Independent directors to work with Aboriginal and Torres Strait Islander boards

A new partnership between the Office of the Registrar of Indigenous Corporations (ORIC) and Indigenous Community Volunteers (ICV) is helping Aboriginal and Torres Strait Islander corporations to find independent directors.

‘Independent directors can help to improve governance by bringing specialised skills to a board and mentoring other directors,’ said Registrar of Indigenous Corporations, Mr Anthony Beven.

Independent directors are an important part of delivering best practice in corporate governance. The Australian Securities Exchange urges companies listed on the exchange to appoint independent directors to their boards to ‘optimise corporate performance and accountability in the interests of shareholders’.

‘Aboriginal and Torres Strait Islander corporations provide important services to their members. It is pleasing that a number of large corporations see the benefits that independent directors can bring to their corporations,’ Mr Beven said.

Under the partnership, ORIC seeks expressions of interest from corporations registered under the Corporations (Aboriginal and Torres Strait Islander) Act 2006 (CATSI Act), then liaises with them to establish their needs.

ICV works with the corporations to design a project, matches the required skills against the volunteer database and then supplies a list of people for selection by the corporation. ICV also provides travel and support to selected volunteers.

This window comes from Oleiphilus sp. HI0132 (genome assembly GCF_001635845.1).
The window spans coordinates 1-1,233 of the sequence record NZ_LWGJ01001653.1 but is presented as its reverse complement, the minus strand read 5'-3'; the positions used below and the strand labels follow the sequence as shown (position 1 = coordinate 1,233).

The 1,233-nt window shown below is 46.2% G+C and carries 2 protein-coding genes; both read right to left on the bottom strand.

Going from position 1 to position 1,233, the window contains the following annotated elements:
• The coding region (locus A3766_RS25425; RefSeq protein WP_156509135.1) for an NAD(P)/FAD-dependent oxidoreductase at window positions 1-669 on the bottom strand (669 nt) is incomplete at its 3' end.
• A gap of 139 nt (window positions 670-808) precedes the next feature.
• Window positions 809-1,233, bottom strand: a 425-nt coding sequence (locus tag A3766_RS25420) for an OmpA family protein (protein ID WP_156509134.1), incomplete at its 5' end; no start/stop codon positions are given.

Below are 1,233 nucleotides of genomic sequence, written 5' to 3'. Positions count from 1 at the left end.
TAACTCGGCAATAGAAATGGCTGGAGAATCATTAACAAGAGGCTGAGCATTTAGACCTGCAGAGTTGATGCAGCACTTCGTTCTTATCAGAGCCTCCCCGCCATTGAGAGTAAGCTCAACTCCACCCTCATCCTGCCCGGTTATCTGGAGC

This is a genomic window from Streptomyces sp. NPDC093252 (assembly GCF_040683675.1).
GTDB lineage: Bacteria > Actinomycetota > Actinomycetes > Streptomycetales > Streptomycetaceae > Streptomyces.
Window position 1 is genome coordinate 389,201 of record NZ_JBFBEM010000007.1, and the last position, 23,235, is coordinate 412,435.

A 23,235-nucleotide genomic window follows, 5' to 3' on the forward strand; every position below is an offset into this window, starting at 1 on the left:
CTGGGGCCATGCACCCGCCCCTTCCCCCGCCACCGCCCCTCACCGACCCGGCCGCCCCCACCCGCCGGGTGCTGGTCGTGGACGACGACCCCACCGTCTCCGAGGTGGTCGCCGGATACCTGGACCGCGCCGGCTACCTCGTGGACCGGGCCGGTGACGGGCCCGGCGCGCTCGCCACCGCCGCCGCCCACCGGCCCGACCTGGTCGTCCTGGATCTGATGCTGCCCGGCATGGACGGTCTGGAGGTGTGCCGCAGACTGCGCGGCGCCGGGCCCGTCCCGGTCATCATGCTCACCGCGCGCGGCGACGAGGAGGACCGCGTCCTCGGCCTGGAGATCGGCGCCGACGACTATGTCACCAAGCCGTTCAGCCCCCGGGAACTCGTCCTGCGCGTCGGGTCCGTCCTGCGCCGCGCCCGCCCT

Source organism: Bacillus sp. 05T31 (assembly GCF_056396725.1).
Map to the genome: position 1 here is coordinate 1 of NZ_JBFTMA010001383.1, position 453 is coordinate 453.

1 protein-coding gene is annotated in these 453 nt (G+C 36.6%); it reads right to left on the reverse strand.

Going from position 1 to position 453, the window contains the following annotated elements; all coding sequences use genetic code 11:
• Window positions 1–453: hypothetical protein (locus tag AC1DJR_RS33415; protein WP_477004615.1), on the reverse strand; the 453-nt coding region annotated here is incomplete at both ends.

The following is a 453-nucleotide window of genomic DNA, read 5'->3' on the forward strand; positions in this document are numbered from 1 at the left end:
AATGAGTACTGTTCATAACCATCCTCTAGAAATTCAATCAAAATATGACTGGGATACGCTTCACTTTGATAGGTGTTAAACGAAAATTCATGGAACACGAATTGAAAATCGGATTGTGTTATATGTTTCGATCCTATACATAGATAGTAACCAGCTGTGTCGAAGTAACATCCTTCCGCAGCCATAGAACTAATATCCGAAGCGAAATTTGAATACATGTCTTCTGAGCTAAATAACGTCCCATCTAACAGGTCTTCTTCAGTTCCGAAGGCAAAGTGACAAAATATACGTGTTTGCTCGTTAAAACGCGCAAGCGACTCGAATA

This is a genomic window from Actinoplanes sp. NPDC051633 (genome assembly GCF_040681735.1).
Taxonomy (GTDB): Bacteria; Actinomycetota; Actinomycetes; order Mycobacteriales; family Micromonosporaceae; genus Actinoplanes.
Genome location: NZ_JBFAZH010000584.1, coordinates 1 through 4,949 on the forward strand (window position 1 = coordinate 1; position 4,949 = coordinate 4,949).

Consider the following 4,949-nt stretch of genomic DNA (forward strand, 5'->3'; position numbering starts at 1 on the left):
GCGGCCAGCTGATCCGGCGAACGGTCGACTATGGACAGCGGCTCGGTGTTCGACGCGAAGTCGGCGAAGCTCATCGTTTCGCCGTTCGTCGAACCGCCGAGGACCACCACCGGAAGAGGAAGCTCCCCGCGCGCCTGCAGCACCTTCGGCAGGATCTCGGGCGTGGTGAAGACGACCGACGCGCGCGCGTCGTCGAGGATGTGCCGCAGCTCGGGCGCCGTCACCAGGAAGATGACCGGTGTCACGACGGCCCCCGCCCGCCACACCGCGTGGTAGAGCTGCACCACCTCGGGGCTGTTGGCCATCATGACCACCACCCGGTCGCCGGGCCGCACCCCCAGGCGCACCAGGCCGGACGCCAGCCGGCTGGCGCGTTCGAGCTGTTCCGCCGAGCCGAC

Mr Graham Cowley, founder and chairman of Cowley Hearn Lawyers is expected to become a director next year of Gurriny Yealamucka Health Services Aboriginal Corporation. The board of Gurriny, which provides health, social and emotional support services in Queensland’s Yarrabah region, recently endorsed Mr Cowley’s appointment.

Mr Ted Sherwood, former fellow of the Australian Institute of Company Directors, is expected to be formally appointed later this month as a director of the Nyangatjatjara Aboriginal Corporation (NAC) based at Yulara in the Northern Territory. NAC provides schooling to children in three central Australian communities and manages a portfolio of investments.

‘It is wonderful that ICV can assist with supplying these skilled volunteers,’ ICV CEO Stephanie Harvey said. ‘Their expertise enables Indigenous businesses to operate in a manner that will ultimately make them well-run organisations. It is another positive step in ICV’s endeavour to help close the gap.’

9 December 2010 Media contact:
ORIC: Donna Murray (02) 6219 7658
ICV: Michael Cavanagh, (02) 6122 6444
Ref: ORIC MR1011-18